SG Okay so – when you say he…. are you talking about your employer or a doctor?
Lawrence No actually the form worker.
SG Okay – someone at your work?
Lawrence Okay and how is your knee and shoulder now?
Andrew I have got a meniscul tear, I’ve got a bakers cyst that’s ruptured. I’ve got big problems in the knee – yeah.
SG Okay and what are you saying is the medical negligence?
Lawrence Well I got the injury and um…. they are not responding to treatment….
SG Treatment or your need for treatment.
SG Okay – in terms…… putting aside the industrial issue – I mean I assume you have a workers’ compensation claim and you have lawyers acting for you and that’s being ventilated?
Lawrence Ah well, I’ve been speaking to someone in regards to it….
Lawrence But I haven’t with it….
SG Well you should see a lawyer. A workers compensation lawyer. We have those at my firm. But in relation to the treatment issue you should see someone else. You should see another doctor, you should get a second opinion. You need treatment for your injuries. I can’t help with any medical negligence claim until you reach a stage of maximum medical improvement. So you’ve had all the treatment that you needed, you’ve reached a stage where treatment can’t help you improve and they say to you that this is as good as it is going to get, you are not going to get any better or any worse. So my opinion to you would be to see another doctor, if you are not getting any joy from your current medical practitioner.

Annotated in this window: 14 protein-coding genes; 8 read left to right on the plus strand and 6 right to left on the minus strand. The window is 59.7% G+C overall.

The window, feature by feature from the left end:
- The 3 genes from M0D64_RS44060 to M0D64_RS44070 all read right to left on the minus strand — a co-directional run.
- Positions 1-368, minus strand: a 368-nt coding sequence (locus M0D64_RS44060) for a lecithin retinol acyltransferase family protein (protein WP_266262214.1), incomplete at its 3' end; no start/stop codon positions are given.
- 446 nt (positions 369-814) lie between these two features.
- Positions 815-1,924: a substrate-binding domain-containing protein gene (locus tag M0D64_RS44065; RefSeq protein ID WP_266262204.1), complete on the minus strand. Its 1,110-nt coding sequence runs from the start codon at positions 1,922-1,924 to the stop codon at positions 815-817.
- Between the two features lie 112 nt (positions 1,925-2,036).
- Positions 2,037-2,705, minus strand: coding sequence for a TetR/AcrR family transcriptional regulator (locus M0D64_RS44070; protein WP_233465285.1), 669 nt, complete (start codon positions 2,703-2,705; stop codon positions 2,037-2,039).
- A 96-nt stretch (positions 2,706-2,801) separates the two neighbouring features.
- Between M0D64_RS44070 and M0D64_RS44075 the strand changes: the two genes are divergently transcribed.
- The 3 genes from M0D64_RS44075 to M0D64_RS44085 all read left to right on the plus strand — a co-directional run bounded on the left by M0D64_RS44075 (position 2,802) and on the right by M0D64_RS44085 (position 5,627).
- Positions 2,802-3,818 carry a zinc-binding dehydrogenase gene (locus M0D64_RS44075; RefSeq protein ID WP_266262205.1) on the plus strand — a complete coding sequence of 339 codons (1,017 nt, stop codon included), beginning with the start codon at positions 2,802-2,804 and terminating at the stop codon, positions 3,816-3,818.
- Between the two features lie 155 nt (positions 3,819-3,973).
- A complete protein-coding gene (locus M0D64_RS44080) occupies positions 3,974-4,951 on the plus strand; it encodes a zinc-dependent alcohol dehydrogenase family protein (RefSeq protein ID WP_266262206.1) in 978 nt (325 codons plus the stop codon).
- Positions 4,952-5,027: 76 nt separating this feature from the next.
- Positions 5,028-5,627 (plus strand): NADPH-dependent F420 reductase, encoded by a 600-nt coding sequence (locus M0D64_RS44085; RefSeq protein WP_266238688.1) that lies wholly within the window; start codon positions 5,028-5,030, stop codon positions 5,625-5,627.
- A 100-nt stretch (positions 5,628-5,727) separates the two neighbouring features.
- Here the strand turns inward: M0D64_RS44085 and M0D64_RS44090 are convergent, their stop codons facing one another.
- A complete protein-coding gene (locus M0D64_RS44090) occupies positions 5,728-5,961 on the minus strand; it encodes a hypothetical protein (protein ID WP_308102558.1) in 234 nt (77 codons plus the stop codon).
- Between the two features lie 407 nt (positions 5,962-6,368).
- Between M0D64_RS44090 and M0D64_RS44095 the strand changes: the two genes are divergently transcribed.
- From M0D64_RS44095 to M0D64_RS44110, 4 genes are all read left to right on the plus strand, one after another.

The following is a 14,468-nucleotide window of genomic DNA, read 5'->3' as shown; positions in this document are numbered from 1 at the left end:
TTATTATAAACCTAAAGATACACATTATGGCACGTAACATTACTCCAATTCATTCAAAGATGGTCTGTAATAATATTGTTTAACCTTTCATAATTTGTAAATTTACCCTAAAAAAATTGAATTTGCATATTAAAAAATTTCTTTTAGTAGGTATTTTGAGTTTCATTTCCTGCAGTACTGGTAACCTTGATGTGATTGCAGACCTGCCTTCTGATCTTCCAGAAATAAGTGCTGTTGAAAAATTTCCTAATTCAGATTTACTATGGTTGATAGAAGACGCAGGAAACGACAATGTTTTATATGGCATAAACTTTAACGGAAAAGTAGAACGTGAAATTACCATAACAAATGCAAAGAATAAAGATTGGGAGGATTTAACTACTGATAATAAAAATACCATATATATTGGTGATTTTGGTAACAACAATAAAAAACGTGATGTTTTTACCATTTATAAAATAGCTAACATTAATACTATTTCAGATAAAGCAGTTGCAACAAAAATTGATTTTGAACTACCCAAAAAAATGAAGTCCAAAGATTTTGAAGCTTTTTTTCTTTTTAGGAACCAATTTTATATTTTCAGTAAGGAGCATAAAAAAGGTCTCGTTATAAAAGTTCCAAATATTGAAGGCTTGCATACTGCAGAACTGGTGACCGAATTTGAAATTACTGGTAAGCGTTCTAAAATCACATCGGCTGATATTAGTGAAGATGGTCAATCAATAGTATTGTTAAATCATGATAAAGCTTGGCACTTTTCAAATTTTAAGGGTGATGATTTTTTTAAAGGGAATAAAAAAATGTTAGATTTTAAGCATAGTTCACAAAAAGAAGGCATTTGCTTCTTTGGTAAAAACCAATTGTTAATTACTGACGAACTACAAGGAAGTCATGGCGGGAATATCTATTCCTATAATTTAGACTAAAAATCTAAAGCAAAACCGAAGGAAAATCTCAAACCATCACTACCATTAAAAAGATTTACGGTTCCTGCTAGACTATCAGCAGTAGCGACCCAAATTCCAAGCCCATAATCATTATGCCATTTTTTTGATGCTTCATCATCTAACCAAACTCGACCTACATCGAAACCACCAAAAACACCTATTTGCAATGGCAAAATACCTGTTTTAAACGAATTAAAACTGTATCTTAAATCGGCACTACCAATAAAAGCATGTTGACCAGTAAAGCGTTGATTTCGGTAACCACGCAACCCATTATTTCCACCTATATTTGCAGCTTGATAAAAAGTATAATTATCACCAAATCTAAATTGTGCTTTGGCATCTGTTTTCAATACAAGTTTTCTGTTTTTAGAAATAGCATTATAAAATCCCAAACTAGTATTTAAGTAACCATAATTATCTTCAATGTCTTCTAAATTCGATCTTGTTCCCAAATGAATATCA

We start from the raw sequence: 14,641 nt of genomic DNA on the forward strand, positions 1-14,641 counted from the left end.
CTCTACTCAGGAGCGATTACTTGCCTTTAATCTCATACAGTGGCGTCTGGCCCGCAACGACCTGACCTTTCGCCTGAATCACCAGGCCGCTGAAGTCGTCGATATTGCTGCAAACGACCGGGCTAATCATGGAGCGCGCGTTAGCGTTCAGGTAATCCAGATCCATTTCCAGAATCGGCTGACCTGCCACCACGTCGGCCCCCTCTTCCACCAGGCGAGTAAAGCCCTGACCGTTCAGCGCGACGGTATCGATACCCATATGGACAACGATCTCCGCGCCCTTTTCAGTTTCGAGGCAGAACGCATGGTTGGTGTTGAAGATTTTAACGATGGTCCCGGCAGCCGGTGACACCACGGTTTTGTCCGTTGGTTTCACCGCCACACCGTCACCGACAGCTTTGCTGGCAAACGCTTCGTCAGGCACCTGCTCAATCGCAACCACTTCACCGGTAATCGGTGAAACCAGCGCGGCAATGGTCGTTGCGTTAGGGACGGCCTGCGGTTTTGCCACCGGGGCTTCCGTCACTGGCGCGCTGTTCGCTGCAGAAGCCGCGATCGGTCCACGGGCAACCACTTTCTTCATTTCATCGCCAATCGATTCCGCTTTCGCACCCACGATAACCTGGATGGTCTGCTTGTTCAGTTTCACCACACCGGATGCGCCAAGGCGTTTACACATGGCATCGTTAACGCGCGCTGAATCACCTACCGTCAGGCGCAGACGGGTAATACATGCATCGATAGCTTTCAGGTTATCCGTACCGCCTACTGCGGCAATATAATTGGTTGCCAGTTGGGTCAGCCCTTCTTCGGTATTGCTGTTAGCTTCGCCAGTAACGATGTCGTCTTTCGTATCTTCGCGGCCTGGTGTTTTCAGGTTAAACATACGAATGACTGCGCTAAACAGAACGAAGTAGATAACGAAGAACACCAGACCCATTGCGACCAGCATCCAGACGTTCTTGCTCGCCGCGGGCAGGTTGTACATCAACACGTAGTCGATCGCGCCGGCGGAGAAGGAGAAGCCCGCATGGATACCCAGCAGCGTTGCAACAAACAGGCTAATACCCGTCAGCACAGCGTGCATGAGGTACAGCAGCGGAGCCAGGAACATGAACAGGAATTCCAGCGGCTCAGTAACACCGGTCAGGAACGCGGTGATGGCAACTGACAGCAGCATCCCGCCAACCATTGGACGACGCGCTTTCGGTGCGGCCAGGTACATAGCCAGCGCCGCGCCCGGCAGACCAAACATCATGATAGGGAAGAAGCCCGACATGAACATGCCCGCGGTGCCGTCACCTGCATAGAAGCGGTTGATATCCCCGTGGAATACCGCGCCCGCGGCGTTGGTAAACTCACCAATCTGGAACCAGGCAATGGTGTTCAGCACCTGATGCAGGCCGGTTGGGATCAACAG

CS Okay Lawrence?
Lawrence Thank you.